Hurricane season has been relatively quiet this year as the first storm of the season, Hurricane Joaquin, is poised to hit the Bahamas before possibly making landfall in the United States.
The U.S. may have lucked out this year, especially when looking back at what some of the worst hurricanes have ended up costing.
All told, the five worst hurricanes have racked up a total price tag of $250 billion, according to data from the National Oceanic and Atmospheric Administration. Here are the five most expensive hurricanes and what they cost.
No. 5: Hurricane Wilma (2005)
Total damage: $21 billion
Hurricane Wilma was overshadowed by a much larger and far more expensive hurricane during 2005 (see below). However, the storm caused the largest disruption to electrical service ever in Florida after it hit the southern portion of the state.
No. 4: Hurricane Andrew (1992)
Total damage: $26.5 billion
Hurricane Andrew's huge winds, estimated at Category 5 strength, wreaked havoc once the storm hit land in southeast Florida before it went on to hit south-central Louisiana. Most of the costly damage was in Dade County, Fla., wrecking about 125,000 homes.
No. 3: Hurricane Ike (2008)
Total damage: $29.5 billion
Hurricane Ike was massive, though one of the weaker hurricanes at only a Category 2 level. The wide reach of the hurricane is what led to large storm surges along the Texas and Louisiana coastlines, along with substantial wind damage inland from Arkansas to Tennessee, and all the way into Michigan.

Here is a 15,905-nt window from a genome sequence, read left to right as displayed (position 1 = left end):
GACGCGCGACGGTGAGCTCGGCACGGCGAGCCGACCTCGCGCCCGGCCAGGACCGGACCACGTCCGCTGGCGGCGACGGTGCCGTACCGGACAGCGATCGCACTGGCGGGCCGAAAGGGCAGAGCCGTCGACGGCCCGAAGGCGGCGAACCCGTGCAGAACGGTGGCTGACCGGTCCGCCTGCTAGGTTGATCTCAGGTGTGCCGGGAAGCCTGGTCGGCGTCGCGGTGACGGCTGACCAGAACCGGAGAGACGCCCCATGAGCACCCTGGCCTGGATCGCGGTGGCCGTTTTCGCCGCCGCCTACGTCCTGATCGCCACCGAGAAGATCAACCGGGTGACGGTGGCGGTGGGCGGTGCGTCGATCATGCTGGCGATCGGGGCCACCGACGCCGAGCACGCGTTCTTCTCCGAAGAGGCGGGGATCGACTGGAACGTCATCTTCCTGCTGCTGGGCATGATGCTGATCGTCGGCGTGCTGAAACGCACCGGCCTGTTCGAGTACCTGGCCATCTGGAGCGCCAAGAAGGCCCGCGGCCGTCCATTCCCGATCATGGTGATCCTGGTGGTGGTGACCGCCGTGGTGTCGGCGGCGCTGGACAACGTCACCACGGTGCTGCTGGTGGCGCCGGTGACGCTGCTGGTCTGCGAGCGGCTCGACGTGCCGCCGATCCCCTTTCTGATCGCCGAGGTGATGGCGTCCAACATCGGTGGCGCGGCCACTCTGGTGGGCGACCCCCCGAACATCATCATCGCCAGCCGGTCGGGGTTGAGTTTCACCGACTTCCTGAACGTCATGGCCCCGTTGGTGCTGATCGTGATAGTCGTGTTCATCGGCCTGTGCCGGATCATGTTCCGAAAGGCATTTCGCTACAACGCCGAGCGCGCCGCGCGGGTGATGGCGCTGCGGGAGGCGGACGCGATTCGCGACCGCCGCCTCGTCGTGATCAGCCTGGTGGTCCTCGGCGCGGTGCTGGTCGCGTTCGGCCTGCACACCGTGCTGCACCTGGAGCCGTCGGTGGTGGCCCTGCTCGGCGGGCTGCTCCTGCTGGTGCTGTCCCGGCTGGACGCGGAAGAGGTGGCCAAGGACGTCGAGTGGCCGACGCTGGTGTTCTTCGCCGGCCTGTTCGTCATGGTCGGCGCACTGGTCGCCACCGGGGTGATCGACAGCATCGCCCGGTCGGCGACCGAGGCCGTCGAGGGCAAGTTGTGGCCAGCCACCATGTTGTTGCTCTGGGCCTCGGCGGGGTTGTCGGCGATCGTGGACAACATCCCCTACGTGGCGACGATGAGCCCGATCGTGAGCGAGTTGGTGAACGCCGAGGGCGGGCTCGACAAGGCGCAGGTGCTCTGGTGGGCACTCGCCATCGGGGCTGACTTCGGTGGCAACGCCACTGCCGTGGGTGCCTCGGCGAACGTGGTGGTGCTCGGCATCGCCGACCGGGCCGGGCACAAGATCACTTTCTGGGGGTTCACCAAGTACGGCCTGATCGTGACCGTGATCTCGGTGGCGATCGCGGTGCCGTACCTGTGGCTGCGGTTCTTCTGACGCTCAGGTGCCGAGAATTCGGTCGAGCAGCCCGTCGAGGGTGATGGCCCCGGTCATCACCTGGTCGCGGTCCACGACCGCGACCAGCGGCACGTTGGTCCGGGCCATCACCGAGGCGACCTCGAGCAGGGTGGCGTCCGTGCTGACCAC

No. 2: Hurricane Sandy (2012)
Total damage: $65 billion (preliminary)
Hurricane Sandy was another huge hurricane with winds that swept damage over wide areas, from coastal New Jersey up through New York. About 8.5 million people lost power, some for weeks, and nearly 650,000 homes were damaged or destroyed.
No. 1: Hurricane Katrina (2005)
Total damage: $108 billion
Hurricane Katrina is the most expensive natural disaster in U.S. history. Most of the damage fell along the Gulf Coast, hitting Mississippi, Alabama, and southeast Louisiana. The destruction was monumental after the levees broke in New Orleans and flooded 80% of the city. The damage continued inland, as well, as high-powered winds swept through the southeast and midwest.